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Meet 'El Gato,' the UA's New Supercomputer
A new generation of supercomputing has arrived at the UA with "El Gato," one of the world's fastest computers, allowing UA faculty to venture into new realms of complex scientific challenges.
Were it not for the flurry of blinking lights, "El Gato" wouldn't appear much more exciting than a row of three refrigerator-sized racks sitting in a warehouse. But underneath its black metal case lies a powerful universe. Three things are required to access it: a user account, a password and a big idea – like, what does it take for a supernova to blow up? Or, what is the cosmos made of?
University of Arizona assistant professor of astronomy Brant Robertson is propelling the UA’s computational facilities to the forefront of contemporary computer technology. Robertson and collaborators obtained a $1.3 million grant from the National Science Foundation to help fund the implementation of a new generation of supercomputers on campus. Support from the Office of the Senior Vice President for Research provided vital funding to complete the project.
The Extremely LarGe Advanced TechnOlogy system, known as "El Gato," was ranked 336 among the world’s top 500 fastest supercomputers and placed seventh in the world for "green" – energy efficient – supercomputing systems on the Green500 list.
El Gato was created specifically for the UA, and its processing power is more than 13 times greater than the previous generation of high performance computing systems in the UA's Research Data Center. The key to El Gato's exceptional performance lies in the fact that in addition to CPUs – central processing units – it uses GPUs, which stands for graphics processing units. Commonly found in smartphones, game consoles and personal computers, El Gato's unique GPU-CPU hybrid system is designed for its calculation power rather than its ability to display graphics.
"For the price, this computer is very, very fast, and it's very green," Robertson said. "The graphic processing units enable you to speed up your calculations up to 300 times faster compared with central processing units."
According to Robertson, El Gato makes the UA stand out among peer research institutions.
"The top 100 or so of these machines are located either at national research facilities, like NSF, NASA, the Department of Energy, or similar agencies in other countries, and large corporations," Robertson said. "For example, oil companies use them to analyze seismic data to locate underground oil reservoirs, while financial institutions employ supercomputers to figure out how fast stock markets are changing, to gain an advantage in trades."
El Gato's hybrid processor architecture is a huge asset to researchers whose work involves advanced computations where multiple calculations must run simultaneously. The increased processing power of the new computer system allows researchers to run more complex computations at a faster rate and receive more detailed results.
Such simulations are needed to study many complex phenomena, from the evolution of organisms to the formation of black holes.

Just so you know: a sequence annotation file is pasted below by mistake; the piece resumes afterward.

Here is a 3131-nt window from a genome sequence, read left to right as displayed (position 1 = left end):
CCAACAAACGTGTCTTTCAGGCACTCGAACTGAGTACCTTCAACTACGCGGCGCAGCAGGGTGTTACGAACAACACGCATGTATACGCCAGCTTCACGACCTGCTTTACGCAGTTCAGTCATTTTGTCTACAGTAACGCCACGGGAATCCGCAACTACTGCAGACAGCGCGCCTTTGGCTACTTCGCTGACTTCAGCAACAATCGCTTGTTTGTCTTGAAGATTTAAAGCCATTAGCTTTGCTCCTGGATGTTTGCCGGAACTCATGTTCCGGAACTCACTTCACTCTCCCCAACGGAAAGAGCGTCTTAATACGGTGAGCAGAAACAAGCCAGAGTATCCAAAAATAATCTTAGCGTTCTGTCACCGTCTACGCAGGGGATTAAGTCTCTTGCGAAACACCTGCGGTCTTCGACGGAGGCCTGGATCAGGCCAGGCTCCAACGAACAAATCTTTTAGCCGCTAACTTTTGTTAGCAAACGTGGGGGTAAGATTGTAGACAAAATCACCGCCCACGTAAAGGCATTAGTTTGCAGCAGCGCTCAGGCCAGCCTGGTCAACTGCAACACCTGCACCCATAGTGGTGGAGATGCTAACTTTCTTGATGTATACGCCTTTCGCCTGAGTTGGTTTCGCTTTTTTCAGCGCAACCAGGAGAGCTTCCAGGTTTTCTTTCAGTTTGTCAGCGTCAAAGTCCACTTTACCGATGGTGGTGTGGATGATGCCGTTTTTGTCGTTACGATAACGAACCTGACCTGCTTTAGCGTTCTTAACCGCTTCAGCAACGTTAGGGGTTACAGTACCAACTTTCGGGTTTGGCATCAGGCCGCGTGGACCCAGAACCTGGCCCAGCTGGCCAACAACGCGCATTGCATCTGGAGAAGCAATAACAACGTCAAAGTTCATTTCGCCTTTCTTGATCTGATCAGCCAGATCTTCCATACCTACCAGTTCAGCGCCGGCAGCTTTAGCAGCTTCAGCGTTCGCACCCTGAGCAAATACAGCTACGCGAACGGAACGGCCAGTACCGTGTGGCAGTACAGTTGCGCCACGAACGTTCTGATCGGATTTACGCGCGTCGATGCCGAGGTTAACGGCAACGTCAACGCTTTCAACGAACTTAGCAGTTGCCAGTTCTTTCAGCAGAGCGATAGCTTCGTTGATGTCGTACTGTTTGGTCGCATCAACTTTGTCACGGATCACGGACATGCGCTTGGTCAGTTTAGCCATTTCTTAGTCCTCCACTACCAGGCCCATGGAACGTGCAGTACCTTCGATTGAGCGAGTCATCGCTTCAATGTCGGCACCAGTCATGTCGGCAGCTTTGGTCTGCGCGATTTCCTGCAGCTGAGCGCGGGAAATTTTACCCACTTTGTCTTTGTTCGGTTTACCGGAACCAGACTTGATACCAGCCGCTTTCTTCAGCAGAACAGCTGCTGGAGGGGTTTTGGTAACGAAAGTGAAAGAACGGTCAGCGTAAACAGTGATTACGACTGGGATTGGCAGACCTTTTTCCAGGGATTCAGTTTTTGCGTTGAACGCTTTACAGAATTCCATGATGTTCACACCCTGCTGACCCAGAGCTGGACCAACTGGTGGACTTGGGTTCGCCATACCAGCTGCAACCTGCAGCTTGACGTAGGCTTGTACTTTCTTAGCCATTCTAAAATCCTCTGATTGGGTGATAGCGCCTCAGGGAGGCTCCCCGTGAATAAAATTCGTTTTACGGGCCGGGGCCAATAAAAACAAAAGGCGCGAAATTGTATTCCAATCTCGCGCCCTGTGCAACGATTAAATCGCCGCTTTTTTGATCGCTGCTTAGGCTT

"El Gato allows us to perform bigger calculations, to look at finer details, and to include more features in our models," said Robertson, who studies how galaxies evolve over time and how dark matter may be distributed in the cosmos. "All of this enables us to do research we couldn't' do otherwise."
While the scientific focal points of El Gato include answering questions in theoretical astrophysics and computer science, any faculty member or student performing research at the UA can use El Gato through the "windfall" usage policy at the UA Research Data Center, which allows them to run their programs when reserved time is going unused. El Gato account holders may additionally request reserved time for special projects that make use of the system’s unique architecture.
"Anyone who is eligible for a high-performance computing account can use the system," he said. "We have reserved 30 percent of the total usage time for the UA researchers and their collaborators. Most of the time it is used by people not associated with the grant, which is exactly what we wanted."
El Gato came about through a collaboration of astronomers, computer scientists and engineers.
"We combined our technical expertise to make sure the computer fits in with the existing technology at the UA," Robertson said. "It works extremely well, and I really do hope that El Gato is helpful to the University and we can encourage people to make full use of the system.”
Robertson said he hopes that El Gato will serve as a springboard for researchers to develop expertise in writing software code for a GPU/CPU architecture, which is different from what a conventional, CPU-based computer understands.
"We want everyone at the UA to train with it, so they can apply for time on the larger national-level machines, which is good for their research," Robertson said.
To that end, a symposium will be held in September, during which experts from El Gato's supplier companies – IBM, Nvidia and Intel – will visit the UA to teach people how to use it most effectively.
The El Gato project is led by Robertson and co-principal investigators professors of astronomy Feryal Ozel and Dimitrios Psaltis; Paul Cohen, professor and director of the School of Information: Technology, Science, and Arts; and Derek Masseth, senior director at University Information Technology Services. Additional personnel from the College of Science, SISTA, and UITS contributed significantly to the project. El Gato was installed in December 2013 in the UA Research Data Center, a facility available to all UA researchers, supported by the Office of the CIO and the Office of the SVPR and managed and operated by UITS.